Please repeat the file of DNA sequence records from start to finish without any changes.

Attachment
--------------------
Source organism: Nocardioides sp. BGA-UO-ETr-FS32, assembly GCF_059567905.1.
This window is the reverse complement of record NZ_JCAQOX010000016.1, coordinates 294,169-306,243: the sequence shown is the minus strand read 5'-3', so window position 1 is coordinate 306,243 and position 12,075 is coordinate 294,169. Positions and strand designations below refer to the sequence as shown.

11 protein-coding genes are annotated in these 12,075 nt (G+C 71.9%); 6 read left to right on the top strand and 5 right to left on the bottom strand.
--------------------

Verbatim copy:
Source organism: Nocardioides sp. BGA-UO-ETr-FS32, assembly GCF_059567905.1.
This window is the reverse complement of record NZ_JCAQOX010000016.1, coordinates 294,169-306,243: the sequence shown is the minus strand read 5'-3', so window position 1 is coordinate 306,243 and position 12,075 is coordinate 294,169. Positions and strand designations below refer to the sequence as shown.

11 protein-coding genes are annotated in these 12,075 nt (G+C 71.9%); 6 read left to right on the top strand and 5 right to left on the bottom strand.